By Lynn Colwell
A client explained that she's stuck in a writing rut because she's on constant overwhelm. In other areas of life, she explained, she's organized and orderly. But when it comes to writing, it's as if she's possessed. She's inundated with ideas. Where to start? When she opens Writer's Market seeking to be inspired, boy is she! She comes up with a great story perfect for a particular magazine, then spends hours ferreting out dozens of other publications where the piece might fly. If she does attempt to write, article ideas buzz around in her head like a hive full of furious bees. She sits before the computer in a confused haze, dizzy with too much of a good thing.
Her real problem, she realized during a coaching call with me, is not that she has so many ideas. The problem is that she is paralyzed by fear. She's afraid of making the wrong choice.
"What, I ask her, "would making the wrong choice mean?"
After a moment of quiet, the words tumble out almost as quickly as her thoughts fly. "If I chose to write about something, and I submitted it and the editor turned it down, it would confirm for me that I'm a lousy writer." Then a light went off. "So if I never pursue an idea, I can't fail. And if I don't fail, I can continue to live with that little part of me that thinks that maybe, just maybe, I can write."
Her plight reminded me of a friend who, when I asked how her nine-year-old daughter was doing in school, burst into tears and sobbed, "I don't want to be a grandmother." Not being the fastest car on the track, I had no idea what she was talking about. She proceeded to tell me that her daughter had been sent to the principal's office for passing a note inviting a boy to plant a kiss on her cheek. From this my friend's thinking had careened forward like this: Oh my gosh, she's already wanting to kiss a boy. Next thing you know she'll be secretly dating a 19-year-old punk and by the time she's 14, I'll be a grandmother!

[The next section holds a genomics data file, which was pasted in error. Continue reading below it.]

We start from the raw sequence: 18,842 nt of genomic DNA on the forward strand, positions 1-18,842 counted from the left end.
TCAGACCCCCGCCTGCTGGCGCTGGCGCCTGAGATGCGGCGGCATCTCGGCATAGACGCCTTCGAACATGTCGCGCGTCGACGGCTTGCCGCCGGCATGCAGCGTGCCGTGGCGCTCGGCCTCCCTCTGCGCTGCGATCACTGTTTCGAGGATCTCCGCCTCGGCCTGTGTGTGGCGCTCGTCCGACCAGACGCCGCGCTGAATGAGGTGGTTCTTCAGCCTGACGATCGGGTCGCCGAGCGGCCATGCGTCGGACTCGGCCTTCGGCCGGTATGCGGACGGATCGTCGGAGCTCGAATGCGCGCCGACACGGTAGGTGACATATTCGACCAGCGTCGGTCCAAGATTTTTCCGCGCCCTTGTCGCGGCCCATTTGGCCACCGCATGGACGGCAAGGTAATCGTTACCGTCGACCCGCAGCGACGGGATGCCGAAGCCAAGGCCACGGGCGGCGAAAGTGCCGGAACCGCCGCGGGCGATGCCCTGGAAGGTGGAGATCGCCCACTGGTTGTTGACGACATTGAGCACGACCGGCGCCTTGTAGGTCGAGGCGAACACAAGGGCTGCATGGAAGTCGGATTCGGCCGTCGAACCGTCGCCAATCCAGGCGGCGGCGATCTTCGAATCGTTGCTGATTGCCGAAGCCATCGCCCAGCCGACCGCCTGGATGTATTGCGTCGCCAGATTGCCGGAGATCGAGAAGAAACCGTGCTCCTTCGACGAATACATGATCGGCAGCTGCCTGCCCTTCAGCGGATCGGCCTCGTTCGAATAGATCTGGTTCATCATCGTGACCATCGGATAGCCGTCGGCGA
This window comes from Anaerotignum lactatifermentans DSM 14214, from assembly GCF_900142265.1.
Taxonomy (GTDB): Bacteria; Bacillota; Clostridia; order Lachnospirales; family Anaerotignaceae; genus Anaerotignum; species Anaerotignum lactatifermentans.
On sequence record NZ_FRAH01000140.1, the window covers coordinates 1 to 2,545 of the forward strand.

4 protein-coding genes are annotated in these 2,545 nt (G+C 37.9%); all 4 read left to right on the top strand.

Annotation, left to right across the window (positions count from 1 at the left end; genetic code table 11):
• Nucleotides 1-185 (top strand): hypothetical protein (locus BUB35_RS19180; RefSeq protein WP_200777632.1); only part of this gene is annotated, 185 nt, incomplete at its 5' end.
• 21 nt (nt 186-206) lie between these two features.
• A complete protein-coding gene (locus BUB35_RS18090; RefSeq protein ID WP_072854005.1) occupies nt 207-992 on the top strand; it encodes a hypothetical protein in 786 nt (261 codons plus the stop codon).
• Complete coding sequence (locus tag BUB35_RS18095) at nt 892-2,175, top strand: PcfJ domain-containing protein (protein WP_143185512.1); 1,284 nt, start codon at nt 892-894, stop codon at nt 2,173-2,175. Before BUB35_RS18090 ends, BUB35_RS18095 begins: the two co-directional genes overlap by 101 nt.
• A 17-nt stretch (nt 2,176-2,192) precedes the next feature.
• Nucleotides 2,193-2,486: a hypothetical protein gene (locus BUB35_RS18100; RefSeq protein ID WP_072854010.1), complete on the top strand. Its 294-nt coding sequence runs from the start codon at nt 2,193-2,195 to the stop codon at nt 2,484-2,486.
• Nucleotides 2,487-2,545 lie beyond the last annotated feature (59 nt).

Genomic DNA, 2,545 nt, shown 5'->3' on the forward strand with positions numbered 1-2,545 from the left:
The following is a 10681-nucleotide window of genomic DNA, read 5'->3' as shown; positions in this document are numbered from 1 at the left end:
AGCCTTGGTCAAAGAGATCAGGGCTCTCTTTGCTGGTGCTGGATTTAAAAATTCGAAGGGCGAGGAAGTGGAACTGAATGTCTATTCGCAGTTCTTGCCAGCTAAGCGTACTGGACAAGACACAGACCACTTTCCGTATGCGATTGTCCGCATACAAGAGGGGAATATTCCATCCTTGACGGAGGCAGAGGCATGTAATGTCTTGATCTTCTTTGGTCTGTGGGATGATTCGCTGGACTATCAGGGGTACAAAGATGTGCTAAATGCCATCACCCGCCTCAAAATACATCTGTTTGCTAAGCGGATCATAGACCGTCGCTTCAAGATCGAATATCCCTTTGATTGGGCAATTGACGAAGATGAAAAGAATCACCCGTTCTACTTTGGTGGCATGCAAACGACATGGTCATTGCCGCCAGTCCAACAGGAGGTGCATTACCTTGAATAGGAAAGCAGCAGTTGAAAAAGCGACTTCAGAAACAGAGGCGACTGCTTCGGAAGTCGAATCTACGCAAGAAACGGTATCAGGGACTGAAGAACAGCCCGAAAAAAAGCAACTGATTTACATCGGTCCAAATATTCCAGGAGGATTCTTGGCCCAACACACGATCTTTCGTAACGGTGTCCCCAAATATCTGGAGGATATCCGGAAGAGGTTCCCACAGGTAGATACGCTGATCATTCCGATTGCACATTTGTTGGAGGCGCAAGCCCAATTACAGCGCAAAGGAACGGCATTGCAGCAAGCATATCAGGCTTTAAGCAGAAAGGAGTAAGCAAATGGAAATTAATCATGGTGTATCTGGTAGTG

These two people did what many of us do. They predicted the future based on their worst fears rather than on their most fervent hopes. Their minds immediately leapt to an appalling scenario rather than to a more optimistic possibility.
My client tells me that she does this out of fear of failure. Another, more insidious reason, is that culturally, we are taught that optimism is at the very least unsophisticated and at worst, can lead us where we don't want to go. After all, if we believe we will win and then we lose, we will be disappointed, upset, sad. (Even worse, others may witness our failures.) To avoid the momentary pain these feelings may bring, we dismiss optimism as childish.
Yet what else keeps a writer writing when he has been rejected hundreds of times? What other way is there than to believe utterly and completely in what you are doing? If you give up the first time your work is rejected, one thing is for certain: You will never succeed.
If you recognize yourself in the examples above, know that there is hope. You can change. Here are five ways to get started:
If you're a confirmed pessimist, you might want to look at the book, Learned Optimism, by Martin E.P. Seligman, Ph.D., to discover more ways to turn your head around.
Just imagine what your life might be like if you believed that the best was possible, unfettered by the mindset that the worst is inevitable.
About The Author
Lynn Colwell is a life/personal coach and writer. After a career including public relations and corporate communications with hospitals and high tech companies, she decided to devote herself to making a difference in people's lives.